The material from heats 20' and 21' was processed to a 0.020 inch gauge and evaluated for formability. In evaluating formability, small, flat-bottom cups were deep drawn from the 0.020 inch material. Blanks with increasingly larger diameters were drawn into cylindrical, flat-bottomed cups to determine the maximum blank size which could be drawn successfully without fracturing. A limiting draw ratio (LDR), equal to the maximum blank diameter divided by the punch diameter, was calculated. The LDR for heats 20' and 21' was 2.12, which is comparable, to that of T-304 (2.18-2.25). The high LDR's of heats 20' and 21' indicate that these alloys have excellent drawability.
Remnant samples from heats 1 and 10 were also cold rolled to 0.020 inch, annealed, and formed into flat bottom cups. The amount of martensite formed during deep drawing was approximately 50% less as measured by MAGNE-GAGE from alloy samples of heats 20' and 21'. It is believed that the higher manganese content of heats 1 and 10 (approximately 8% manganese) as compared to heats 20' and 21' (6.5% manganese) provided additional austenite stability and resulted in less martensite formation during cold working.
To quantitatively characterize the effect of the various tested element combinations in Series A and B on austenite stability, conventional stepwise regression analyses were conducted. An initial analysis was conducted with delta ferrite content as the dependent variable and elemental composition of the alloy as the independent variables. Therefore, the analyses determined the delta ferrite content of the alloy as a function of the elemental composition of the alloy. The delta ferrite content of Series A and B hot band samples rolled at a 2100° F. reheat temperature (Tables II and IX) were relied upon. Elemental variables used were manganese, nickel, copper, carbon and nitrogen content. The twenty-one alloy compositions considered, listed in Table I and VIII, includes steels containing approximately 17% chromium and approximately 0.35% silicon with the following compositional ranges (in weight percentages): 6.4-15.5% manganese; 0.106-0.187% nitrogen; 0.013-0.084% carbon; 2.1-4.2% nickel; and 0.41-3.1% copper. T-201L was not included in the regression analysis because the chromium content of that heat varied significantly from that of other heats. Also, chromium and silicon content were not considered as they were held constant at about 17% and about 0.35%, respectively. The regression analyses accounted for both linear and squared main effect terms, while interaction terms were not included.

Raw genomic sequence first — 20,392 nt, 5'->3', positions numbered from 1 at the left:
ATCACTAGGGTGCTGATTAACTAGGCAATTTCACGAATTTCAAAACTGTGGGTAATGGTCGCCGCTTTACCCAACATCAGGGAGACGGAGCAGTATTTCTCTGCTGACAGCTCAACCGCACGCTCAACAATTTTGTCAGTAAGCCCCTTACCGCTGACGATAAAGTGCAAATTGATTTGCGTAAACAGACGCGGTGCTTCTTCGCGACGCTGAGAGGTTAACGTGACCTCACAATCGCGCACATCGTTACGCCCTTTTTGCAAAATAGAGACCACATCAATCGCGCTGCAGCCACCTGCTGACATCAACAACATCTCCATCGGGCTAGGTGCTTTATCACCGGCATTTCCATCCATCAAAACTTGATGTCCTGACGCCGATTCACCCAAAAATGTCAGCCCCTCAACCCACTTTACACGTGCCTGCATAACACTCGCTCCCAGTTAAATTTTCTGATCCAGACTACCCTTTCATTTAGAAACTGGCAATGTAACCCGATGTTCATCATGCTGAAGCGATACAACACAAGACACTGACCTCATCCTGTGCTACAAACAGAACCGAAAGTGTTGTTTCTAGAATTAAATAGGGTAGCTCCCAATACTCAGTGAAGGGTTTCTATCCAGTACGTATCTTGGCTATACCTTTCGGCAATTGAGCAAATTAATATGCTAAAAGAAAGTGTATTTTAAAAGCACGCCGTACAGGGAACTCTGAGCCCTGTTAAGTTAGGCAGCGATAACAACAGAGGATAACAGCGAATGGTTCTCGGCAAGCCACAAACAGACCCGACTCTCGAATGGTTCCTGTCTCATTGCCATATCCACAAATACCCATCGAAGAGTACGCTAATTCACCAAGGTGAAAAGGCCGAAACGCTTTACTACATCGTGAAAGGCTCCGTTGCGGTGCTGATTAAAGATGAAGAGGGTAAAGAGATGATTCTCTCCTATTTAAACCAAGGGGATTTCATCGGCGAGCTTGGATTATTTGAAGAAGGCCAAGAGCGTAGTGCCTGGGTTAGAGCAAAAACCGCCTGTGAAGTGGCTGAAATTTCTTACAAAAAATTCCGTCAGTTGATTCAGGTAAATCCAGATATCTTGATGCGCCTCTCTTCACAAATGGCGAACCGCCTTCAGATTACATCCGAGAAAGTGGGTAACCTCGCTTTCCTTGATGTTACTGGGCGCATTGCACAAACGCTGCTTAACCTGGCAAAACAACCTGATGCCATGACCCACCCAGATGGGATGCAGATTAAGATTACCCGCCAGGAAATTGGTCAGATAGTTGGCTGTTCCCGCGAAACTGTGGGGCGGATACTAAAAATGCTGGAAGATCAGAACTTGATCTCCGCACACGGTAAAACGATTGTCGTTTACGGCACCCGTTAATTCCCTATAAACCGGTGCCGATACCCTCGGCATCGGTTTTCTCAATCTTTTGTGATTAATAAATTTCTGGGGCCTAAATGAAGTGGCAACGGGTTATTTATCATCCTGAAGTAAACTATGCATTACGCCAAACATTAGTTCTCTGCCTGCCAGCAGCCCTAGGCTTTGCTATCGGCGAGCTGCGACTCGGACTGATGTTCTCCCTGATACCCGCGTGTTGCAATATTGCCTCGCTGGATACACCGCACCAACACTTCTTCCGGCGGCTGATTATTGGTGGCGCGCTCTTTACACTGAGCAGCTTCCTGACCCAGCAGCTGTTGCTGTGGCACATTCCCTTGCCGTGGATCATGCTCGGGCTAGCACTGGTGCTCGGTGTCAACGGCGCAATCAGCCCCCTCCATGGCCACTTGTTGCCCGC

Analysis of data generated by the above-described experiments shows that a maximum coefficient of determination is achieved by the following six-variable model (Equation 1): ##EQU1##
The R2 and three sigma limit for the above equation are, respectively, 0.93 and 1.4%. The delta ferrite forming potential, as calculated by the above equation, is less than 9%.
As expected, Equation 1 shows that nickel is an austenite-stabilizing element and that both nitrogen and carbon are also austenite-stabilizing elements having approximately 30 times the austenitizing power of nickel. Surprisingly, the above equation also indicates that at the 6.4%-15.5% levels used in the experimental alloys, manganese acts to stabilize delta ferrite even though manganese is normally an austenitizing element. In the alloy of the present invention, manganese affects austenite/ferrite balance and austenite/martensite balance.
A second regression study was conducted to formulate an equation describing the propensity of the alloys to form martensite during deformation as a function of carbon, copper and manganese content. A model was computed using the method used to formulate Equation 1. MAGNE-GAGE data from Tables VII and XIII relating to material from heats 13-15 and 17(a)-22(a) (hot rolled from a 2100° F. reheat temperature and annealed at 1950° F. for five minutes) was included in the regression analysis. It was assumed that an increase of 1 FN was caused by the formation of 1% martensite. This is generally the case for FN less than about 7. In the analyses of the data and the compositional components of this study, the maximum R2 improvement for the dependent variable (% martensite formed on mechanical deformation) was established using the 3-variable model shown below (Equation 2): ##EQU2## The R2 and three sigma limit for equation 2 are, respectively, 0.88 and 2.4%. The martensite-forming potential is less than 8.6%. Equation 2 shows carbon to be nearly ten times more . effective than copper and also shows copper to be 2.4 times more effective than manganese in suppressing martensite formation. Thus, Equation 2 shows copper to be very effective in lowering the rate of work hardening by suppressing the transformation of austenite to martensite upon deformation.
The above data shows that low-nickel austenitic alloys having an elemental composition within the tested range have acceptable mechanical properties, metallographic structure, phase stability and corrosion resistance. The above data suggests that a preferred embodiment for the iron-based alloy invention would have the following nominal composition: about 17% chromium; about 7.5 to about 8% manganese; about 3.0% nickel; about 2.5% copper; about 0.07% carbon; about 0.11% nitrogen; and about 0.35% silicon.
It is understood that various other modifications of the invention described herein and new application of that invention will be apparent to those of ordinary skill in the art. For example, and not intended as limiting the appended claims, it will be apparent that the addition of other components to the alloy compositions claimed herein will provide advantageous properties to the resultant alloy. Accordingly, it is desired that in construing the appended claims they will not be limited to the specific examples of the claimed invention described herein.